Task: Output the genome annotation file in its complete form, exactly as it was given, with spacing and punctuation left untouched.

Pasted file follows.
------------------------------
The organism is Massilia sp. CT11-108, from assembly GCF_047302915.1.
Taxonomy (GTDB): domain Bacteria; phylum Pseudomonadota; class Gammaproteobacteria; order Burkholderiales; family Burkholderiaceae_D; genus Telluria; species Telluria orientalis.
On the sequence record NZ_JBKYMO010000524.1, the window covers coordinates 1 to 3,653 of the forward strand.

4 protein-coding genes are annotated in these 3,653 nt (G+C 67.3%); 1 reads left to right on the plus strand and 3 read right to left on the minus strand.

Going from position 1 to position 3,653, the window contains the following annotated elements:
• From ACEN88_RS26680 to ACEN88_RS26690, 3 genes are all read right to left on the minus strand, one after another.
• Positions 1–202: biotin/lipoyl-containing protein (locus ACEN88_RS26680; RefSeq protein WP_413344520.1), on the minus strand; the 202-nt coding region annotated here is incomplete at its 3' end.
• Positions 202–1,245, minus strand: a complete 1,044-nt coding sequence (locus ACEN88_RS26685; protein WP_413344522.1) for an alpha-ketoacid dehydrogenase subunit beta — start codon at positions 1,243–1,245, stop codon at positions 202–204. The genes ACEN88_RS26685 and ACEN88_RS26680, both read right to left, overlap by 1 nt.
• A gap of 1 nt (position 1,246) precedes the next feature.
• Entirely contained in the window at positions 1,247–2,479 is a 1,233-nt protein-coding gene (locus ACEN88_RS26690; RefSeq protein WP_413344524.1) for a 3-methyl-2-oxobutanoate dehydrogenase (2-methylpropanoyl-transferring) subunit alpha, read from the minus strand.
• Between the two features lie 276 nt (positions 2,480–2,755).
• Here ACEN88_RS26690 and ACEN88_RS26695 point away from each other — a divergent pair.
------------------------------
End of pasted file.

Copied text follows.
The organism is Massilia sp. CT11-108, from assembly GCF_047302915.1.
Taxonomy (GTDB): domain Bacteria; phylum Pseudomonadota; class Gammaproteobacteria; order Burkholderiales; family Burkholderiaceae_D; genus Telluria; species Telluria orientalis.
On the sequence record NZ_JBKYMO010000524.1, the window covers coordinates 1 to 3,653 of the forward strand.

4 protein-coding genes are annotated in these 3,653 nt (G+C 67.3%); 1 reads left to right on the plus strand and 3 read right to left on the minus strand.

Going from position 1 to position 3,653, the window contains the following annotated elements:
• From ACEN88_RS26680 to ACEN88_RS26690, 3 genes are all read right to left on the minus strand, one after another.
• Positions 1–202: biotin/lipoyl-containing protein (locus ACEN88_RS26680; RefSeq protein WP_413344520.1), on the minus strand; the 202-nt coding region annotated here is incomplete at its 3' end.
• Positions 202–1,245, minus strand: a complete 1,044-nt coding sequence (locus ACEN88_RS26685; protein WP_413344522.1) for an alpha-ketoacid dehydrogenase subunit beta — start codon at positions 1,243–1,245, stop codon at positions 202–204. The genes ACEN88_RS26685 and ACEN88_RS26680, both read right to left, overlap by 1 nt.
• A gap of 1 nt (position 1,246) precedes the next feature.
• Entirely contained in the window at positions 1,247–2,479 is a 1,233-nt protein-coding gene (locus ACEN88_RS26690; RefSeq protein WP_413344524.1) for a 3-methyl-2-oxobutanoate dehydrogenase (2-methylpropanoyl-transferring) subunit alpha, read from the minus strand.
• Between the two features lie 276 nt (positions 2,480–2,755).
• Here ACEN88_RS26690 and ACEN88_RS26695 point away from each other — a divergent pair.